LG C98.388.58.59.25


ModelDynamic RangeColor SaturationColor AccuracyMotion Resolution
Sony Z9F LCD7.257.638.137.38
Samsung Q90R LCD7.387.7587.25
Sony A9G OLED8.138.388.887.88
LG C98.138.258.387.88

Brief Observations

The Shootout strives to find a television that reproduces the look the artists intended as closely as possible. This necessitates using the Sony OLED production monitor as a reference source. The BVM-X300 is a very expensive peak 1,000 nit self-emissive OLED display with a 30-inch screen. It produces very bright specular highlights with near perfect black levels. It does not tone map, although all of the televisions do. None of the competing models was able to produce the contrast, color and brightness effects exactly like the monitor. But all are getting closer and closer ever year.

It’s our observation that self-emissive displays like the two 4K OLEDs do a better job replicating deeper tones which appear to enhance color saturation, high dynamic range and contrast.

It seems natural that in several aspects the OLED TVs have a decided advantage over the LED-LCD TVs when evaluating image quality, perceptually. We thought the LG 65C9P was very impressive this year, and offered a noticeably brighter overall image than the winning Sony 65A9G. The television continues to show a slight green shift in some color shading, but LG was able to significantly improve the look of flesh tones this year to more accurate represent the look of the production monitor.

In evaluating day-mode SDR, the Sony 65Z9F was an outstanding performer for dynamic range, and presented fine shadow detail without crushing, but it didn’t quite match up as well as the OLEDs in color accuracy and had some issues with blooming that led to some visible bleed through into letter box borders, as we observed last year. But due to the brightness performance, this should be a fine television for viewing in sunlit rooms or when watching television with bright room lights left on.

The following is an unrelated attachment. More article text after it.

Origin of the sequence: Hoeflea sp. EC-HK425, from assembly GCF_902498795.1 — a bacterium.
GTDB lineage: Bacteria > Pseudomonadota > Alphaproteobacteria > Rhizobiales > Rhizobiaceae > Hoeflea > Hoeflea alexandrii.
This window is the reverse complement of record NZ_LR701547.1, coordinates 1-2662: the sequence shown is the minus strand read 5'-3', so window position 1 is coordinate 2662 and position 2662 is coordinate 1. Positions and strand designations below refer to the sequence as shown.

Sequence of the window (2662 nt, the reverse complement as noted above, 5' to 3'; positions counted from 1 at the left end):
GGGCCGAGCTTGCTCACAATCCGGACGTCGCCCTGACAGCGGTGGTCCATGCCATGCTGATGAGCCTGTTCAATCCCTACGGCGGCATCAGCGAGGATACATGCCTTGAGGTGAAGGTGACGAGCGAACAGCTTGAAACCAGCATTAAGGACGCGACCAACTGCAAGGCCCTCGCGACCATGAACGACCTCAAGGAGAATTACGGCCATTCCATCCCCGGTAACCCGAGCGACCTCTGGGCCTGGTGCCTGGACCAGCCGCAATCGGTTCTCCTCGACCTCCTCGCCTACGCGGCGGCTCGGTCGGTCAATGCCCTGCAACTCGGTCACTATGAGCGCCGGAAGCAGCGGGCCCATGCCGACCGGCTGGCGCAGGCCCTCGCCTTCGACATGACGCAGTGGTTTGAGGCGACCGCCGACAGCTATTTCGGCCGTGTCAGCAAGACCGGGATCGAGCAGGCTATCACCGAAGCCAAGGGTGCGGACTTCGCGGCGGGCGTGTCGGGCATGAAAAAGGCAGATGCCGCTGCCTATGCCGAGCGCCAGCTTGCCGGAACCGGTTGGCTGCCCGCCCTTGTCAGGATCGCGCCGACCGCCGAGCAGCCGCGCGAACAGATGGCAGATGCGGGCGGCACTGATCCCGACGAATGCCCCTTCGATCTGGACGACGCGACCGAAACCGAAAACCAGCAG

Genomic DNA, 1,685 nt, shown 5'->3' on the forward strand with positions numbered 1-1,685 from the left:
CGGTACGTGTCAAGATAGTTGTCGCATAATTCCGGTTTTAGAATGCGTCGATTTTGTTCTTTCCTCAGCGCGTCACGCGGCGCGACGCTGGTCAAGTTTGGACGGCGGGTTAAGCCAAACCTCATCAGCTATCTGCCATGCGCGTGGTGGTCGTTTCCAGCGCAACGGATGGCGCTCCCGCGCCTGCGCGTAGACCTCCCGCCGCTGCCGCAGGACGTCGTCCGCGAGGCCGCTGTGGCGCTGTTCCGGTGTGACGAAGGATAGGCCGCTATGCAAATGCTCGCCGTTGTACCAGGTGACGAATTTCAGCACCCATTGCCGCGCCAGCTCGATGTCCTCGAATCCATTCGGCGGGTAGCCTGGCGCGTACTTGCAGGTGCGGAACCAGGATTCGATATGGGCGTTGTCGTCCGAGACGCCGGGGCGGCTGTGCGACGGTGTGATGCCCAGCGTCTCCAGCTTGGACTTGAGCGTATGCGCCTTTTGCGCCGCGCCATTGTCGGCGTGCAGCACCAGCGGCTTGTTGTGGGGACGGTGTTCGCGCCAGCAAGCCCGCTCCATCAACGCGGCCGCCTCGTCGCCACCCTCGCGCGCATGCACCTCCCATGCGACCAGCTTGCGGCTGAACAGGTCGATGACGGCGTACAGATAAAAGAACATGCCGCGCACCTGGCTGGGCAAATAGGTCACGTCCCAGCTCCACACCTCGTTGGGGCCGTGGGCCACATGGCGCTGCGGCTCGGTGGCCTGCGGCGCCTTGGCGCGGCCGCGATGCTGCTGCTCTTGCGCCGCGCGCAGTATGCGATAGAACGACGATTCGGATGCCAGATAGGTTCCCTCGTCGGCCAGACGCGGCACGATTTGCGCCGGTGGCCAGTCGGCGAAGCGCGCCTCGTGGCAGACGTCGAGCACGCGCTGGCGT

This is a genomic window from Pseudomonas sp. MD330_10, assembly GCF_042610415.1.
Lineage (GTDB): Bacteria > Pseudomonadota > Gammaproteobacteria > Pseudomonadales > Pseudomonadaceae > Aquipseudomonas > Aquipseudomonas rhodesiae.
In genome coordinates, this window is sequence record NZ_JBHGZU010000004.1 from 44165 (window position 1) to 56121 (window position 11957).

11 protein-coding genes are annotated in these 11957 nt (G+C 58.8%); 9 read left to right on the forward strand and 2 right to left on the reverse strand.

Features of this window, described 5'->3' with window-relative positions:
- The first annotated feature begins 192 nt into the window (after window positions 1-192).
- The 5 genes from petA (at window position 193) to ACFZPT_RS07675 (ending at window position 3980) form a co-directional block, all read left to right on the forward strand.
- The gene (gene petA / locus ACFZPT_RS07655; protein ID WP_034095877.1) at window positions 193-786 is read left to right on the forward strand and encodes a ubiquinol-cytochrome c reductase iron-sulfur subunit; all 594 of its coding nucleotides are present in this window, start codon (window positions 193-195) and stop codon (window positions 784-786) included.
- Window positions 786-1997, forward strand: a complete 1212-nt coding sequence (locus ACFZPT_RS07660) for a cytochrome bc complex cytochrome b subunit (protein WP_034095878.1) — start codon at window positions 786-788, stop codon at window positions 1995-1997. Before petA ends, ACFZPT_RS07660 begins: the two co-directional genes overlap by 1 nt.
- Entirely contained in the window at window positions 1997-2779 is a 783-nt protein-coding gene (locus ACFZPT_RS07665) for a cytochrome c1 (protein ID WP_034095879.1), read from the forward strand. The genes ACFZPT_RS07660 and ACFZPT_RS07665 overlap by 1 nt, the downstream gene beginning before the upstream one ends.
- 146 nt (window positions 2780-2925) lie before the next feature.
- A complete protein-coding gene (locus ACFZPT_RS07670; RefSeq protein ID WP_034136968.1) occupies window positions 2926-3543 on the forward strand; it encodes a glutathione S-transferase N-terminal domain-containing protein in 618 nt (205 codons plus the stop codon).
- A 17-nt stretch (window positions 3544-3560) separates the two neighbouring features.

The Samsung 65Q90R had some of the same limitations, due to the backlit LED light source that’s required, but this set handled black levels better. The viewing angle was much better this year, better than any LCD TV we’ve seen to date, and the anti-screen glare filter and muted mat screen surface was exceptional and made for an image that looked like a projection screen.

The two 4K Ultra HD LED LCD TVs were extremely impressive this year. These presented the brightest images, which is excellent for specular highlights, color accuracy and color volume. However, the technology in both models continues to have issues with blooming and haloing (less so in the Samsung) as seen in bright white objects on black backgrounds. Samsung has also made a decision to have the Q90R perform slightly brighter than the electro optical transfer function (EOTF) curve. (Kevin Miller changed this in the contrast settings to follow the EOTF curve exactly). Samsung made a decision to handle EOTF in this way, presumably to give more punch to brightness in some areas, but this also contributes to a somewhat grayer blacks overall in HDR and SDR.

All of the sets did an excellent job of presenting streaming content, with images that are getting harder and harder to tell apart from 4K disc based material or downloads.

By Greg Tarr